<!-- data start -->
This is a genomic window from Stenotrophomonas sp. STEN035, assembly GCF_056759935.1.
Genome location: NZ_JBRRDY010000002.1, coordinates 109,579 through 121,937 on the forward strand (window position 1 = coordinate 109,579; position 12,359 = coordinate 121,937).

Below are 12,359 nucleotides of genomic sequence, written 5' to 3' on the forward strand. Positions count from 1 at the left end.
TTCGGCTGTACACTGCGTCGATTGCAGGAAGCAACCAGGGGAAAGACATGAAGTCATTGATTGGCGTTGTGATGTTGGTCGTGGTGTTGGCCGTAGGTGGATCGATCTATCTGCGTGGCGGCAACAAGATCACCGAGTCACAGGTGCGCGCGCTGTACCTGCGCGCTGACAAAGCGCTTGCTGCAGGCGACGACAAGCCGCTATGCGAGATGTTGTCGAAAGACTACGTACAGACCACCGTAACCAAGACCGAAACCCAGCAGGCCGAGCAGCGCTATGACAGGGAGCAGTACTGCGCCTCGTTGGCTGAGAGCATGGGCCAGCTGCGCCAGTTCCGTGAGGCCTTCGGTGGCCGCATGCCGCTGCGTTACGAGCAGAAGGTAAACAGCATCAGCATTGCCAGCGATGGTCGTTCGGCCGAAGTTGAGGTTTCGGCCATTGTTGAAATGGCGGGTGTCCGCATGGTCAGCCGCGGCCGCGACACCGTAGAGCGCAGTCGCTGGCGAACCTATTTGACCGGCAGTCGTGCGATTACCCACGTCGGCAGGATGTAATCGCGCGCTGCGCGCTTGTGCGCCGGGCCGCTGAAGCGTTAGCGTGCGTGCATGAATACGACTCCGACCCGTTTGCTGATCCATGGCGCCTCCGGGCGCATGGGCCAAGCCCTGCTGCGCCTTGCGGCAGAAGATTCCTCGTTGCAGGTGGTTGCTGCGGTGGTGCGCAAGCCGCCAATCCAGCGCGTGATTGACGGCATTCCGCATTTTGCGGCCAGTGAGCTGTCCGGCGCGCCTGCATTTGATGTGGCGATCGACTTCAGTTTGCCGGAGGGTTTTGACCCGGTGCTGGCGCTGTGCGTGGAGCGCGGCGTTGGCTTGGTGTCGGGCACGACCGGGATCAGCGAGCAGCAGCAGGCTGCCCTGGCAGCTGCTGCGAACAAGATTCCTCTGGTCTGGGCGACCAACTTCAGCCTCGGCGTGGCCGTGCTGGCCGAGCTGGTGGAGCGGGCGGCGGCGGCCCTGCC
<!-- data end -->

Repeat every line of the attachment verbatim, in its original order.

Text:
This is a genomic window from Stenotrophomonas sp. STEN035, assembly GCF_056759935.1.
Genome location: NZ_JBRRDY010000002.1, coordinates 109,579 through 121,937 on the forward strand (window position 1 = coordinate 109,579; position 12,359 = coordinate 121,937).

Below are 12,359 nucleotides of genomic sequence, written 5' to 3' on the forward strand. Positions count from 1 at the left end.
TTCGGCTGTACACTGCGTCGATTGCAGGAAGCAACCAGGGGAAAGACATGAAGTCATTGATTGGCGTTGTGATGTTGGTCGTGGTGTTGGCCGTAGGTGGATCGATCTATCTGCGTGGCGGCAACAAGATCACCGAGTCACAGGTGCGCGCGCTGTACCTGCGCGCTGACAAAGCGCTTGCTGCAGGCGACGACAAGCCGCTATGCGAGATGTTGTCGAAAGACTACGTACAGACCACCGTAACCAAGACCGAAACCCAGCAGGCCGAGCAGCGCTATGACAGGGAGCAGTACTGCGCCTCGTTGGCTGAGAGCATGGGCCAGCTGCGCCAGTTCCGTGAGGCCTTCGGTGGCCGCATGCCGCTGCGTTACGAGCAGAAGGTAAACAGCATCAGCATTGCCAGCGATGGTCGTTCGGCCGAAGTTGAGGTTTCGGCCATTGTTGAAATGGCGGGTGTCCGCATGGTCAGCCGCGGCCGCGACACCGTAGAGCGCAGTCGCTGGCGAACCTATTTGACCGGCAGTCGTGCGATTACCCACGTCGGCAGGATGTAATCGCGCGCTGCGCGCTTGTGCGCCGGGCCGCTGAAGCGTTAGCGTGCGTGCATGAATACGACTCCGACCCGTTTGCTGATCCATGGCGCCTCCGGGCGCATGGGCCAAGCCCTGCTGCGCCTTGCGGCAGAAGATTCCTCGTTGCAGGTGGTTGCTGCGGTGGTGCGCAAGCCGCCAATCCAGCGCGTGATTGACGGCATTCCGCATTTTGCGGCCAGTGAGCTGTCCGGCGCGCCTGCATTTGATGTGGCGATCGACTTCAGTTTGCCGGAGGGTTTTGACCCGGTGCTGGCGCTGTGCGTGGAGCGCGGCGTTGGCTTGGTGTCGGGCACGACCGGGATCAGCGAGCAGCAGCAGGCTGCCCTGGCAGCTGCTGCGAACAAGATTCCTCTGGTCTGGGCGACCAACTTCAGCCTCGGCGTGGCCGTGCTGGCCGAGCTGGTGGAGCGGGCGGCGGCGGCCCTGCC